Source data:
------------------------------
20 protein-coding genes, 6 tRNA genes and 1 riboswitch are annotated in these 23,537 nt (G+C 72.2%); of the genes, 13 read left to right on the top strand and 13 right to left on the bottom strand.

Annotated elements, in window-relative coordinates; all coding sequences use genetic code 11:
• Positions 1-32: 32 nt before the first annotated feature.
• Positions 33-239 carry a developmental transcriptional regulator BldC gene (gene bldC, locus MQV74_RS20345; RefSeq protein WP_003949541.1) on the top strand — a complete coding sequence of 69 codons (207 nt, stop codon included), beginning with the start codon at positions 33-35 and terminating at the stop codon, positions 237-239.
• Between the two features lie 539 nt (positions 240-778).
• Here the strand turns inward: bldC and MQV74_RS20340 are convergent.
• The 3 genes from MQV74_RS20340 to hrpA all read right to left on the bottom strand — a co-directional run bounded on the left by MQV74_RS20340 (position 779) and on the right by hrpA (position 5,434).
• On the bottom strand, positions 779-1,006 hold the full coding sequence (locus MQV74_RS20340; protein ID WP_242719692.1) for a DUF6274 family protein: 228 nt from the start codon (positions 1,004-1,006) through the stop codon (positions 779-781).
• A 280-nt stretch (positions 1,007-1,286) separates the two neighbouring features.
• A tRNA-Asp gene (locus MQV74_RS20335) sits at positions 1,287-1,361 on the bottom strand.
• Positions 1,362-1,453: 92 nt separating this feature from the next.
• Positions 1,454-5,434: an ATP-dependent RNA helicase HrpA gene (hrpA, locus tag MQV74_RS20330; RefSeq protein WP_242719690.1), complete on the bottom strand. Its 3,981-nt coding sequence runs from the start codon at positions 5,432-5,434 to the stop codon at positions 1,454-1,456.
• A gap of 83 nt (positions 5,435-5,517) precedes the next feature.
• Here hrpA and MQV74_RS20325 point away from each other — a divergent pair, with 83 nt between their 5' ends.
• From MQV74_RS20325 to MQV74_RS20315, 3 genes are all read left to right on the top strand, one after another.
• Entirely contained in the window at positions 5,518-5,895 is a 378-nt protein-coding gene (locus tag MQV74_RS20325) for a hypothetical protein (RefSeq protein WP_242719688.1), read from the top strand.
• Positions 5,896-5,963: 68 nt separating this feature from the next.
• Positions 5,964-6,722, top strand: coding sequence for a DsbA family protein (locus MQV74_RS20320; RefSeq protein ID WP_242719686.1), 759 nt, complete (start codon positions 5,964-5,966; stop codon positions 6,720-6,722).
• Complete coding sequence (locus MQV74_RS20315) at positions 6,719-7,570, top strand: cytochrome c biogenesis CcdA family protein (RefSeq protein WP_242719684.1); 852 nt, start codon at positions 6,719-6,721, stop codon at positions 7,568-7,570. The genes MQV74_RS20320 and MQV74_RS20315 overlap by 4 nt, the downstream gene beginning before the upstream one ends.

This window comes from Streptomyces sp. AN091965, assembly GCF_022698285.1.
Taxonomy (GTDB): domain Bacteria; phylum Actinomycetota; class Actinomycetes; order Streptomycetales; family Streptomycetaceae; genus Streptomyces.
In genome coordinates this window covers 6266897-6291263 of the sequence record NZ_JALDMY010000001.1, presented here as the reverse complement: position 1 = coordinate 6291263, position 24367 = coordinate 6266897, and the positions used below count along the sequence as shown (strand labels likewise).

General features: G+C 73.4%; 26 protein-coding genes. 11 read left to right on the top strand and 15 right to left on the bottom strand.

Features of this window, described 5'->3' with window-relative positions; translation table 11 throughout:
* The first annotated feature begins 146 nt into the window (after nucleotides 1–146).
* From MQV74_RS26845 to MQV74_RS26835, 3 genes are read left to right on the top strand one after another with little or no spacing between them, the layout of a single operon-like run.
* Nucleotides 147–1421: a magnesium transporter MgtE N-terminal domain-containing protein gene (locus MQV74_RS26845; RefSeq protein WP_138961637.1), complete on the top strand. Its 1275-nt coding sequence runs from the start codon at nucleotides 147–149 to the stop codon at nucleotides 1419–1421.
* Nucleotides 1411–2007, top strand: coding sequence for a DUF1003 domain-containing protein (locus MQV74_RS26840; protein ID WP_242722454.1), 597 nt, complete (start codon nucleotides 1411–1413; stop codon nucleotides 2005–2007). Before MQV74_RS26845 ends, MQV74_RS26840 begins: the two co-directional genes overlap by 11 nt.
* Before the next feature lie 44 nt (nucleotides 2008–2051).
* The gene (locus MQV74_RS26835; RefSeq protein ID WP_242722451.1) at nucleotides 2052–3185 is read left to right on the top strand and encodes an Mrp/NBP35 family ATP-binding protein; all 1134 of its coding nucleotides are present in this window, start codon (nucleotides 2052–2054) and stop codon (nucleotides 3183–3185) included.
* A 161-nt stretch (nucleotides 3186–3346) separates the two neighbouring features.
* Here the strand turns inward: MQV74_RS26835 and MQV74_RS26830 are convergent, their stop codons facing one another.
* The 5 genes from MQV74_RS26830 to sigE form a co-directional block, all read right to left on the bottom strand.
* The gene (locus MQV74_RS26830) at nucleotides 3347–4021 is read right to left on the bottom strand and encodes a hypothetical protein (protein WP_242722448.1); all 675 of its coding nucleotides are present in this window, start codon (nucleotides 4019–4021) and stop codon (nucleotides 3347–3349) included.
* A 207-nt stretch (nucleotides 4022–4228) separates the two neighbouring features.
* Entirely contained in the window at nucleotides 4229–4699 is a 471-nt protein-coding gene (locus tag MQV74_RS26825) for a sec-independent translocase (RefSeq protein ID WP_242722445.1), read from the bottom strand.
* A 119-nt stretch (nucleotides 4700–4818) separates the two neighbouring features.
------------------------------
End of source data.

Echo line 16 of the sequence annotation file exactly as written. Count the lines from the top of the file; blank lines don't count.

• Entirely contained in the window at positions 5,518-5,895 is a 378-nt protein-coding gene (locus tag MQV74_RS20325) for a hypothetical protein (RefSeq protein WP_242719688.1), read from the top strand.